2. A device according to claim 1, including means for measuring the current in said direct current series circuit.
3. A device according to claim 2, wherein said measuring means include a resistor in said direct current series circuit, or an ammeter in said circuit.
4. A device according to claim 1, wherein the outer winding means include a direct current winding connected in parallel with the secondary winding, the direct current series circuit extending from the direct current output through said direct current winding and the burden, the device including means for preventing direct current from flowing through the secondary winding.
5. A device according to claim 1, wherein the direct current series circuit extends from the direct current output through the secondary winding and the burden.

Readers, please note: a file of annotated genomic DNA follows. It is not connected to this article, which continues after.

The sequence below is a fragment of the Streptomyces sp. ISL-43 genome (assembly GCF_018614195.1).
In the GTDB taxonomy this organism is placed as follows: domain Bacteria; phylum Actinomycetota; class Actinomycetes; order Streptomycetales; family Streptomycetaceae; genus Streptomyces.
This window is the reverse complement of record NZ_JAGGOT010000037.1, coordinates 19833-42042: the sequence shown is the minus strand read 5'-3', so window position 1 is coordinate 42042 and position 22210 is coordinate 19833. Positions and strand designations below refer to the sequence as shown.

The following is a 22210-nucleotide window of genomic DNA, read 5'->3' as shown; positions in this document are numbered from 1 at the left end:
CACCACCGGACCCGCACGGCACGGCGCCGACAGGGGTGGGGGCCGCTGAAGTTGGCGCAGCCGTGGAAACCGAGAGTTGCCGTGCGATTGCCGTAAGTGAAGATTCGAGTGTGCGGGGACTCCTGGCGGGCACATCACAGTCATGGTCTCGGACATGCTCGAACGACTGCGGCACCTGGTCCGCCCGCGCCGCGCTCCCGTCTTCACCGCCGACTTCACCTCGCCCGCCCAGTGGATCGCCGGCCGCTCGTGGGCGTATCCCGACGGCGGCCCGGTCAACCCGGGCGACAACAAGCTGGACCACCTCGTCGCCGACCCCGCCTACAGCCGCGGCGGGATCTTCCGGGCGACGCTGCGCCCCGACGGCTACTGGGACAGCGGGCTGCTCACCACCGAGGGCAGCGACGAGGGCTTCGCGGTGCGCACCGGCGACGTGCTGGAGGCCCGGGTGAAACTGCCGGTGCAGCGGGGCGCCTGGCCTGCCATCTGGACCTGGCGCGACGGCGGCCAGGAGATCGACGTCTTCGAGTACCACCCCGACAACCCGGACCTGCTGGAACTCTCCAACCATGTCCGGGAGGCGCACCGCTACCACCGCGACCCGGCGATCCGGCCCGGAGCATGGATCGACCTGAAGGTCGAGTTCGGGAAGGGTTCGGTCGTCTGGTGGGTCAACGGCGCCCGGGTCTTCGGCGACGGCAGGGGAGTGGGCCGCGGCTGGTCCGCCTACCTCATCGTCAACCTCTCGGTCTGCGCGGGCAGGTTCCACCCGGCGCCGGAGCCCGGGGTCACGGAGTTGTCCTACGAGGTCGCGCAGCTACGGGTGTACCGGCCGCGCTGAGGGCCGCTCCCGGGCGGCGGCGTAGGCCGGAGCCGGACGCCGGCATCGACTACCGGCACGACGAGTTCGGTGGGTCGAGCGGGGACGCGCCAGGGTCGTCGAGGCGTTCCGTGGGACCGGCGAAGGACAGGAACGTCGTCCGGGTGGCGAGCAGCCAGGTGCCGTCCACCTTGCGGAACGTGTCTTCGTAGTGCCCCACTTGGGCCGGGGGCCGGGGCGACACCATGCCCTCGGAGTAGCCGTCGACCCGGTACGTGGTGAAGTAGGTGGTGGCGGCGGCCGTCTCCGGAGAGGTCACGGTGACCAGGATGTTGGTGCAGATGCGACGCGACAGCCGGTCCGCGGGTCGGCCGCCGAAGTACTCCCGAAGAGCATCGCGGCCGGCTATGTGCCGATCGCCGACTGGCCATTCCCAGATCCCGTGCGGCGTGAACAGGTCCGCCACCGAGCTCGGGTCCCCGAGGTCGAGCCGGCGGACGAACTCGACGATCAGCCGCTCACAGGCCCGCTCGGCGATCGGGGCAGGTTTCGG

6. A device according to claim 5, wherein the output of the alternating current amplifier is connected to the secondary winding to pass said magnetizing current therethrough.
7. A device according to claim 1, wherein the outer winding means includes a compensating winding, the output of the alternating current amplifier being connected to the compensating winding to pass said magnetizing current therethrough.
8. A device according to claim 7, wherein the measuring and compensating windings are connected in series with each other across the output of the alternating current amplifier, the number of turns of the measuring and compensating windings being equal to each other.
9. A device according to claim 7, including a first resistance of a first value connected to the output of the alternating current amplifier so that the measuring current flows through such resistance, and a second resistance of a second value connected to the output of the alternating current amplifier so that the compensating current flows through such second resistance, the ratio between the number of turns of the measuring winding and the compensation winding being equal to the ratio between said first and second resistance values.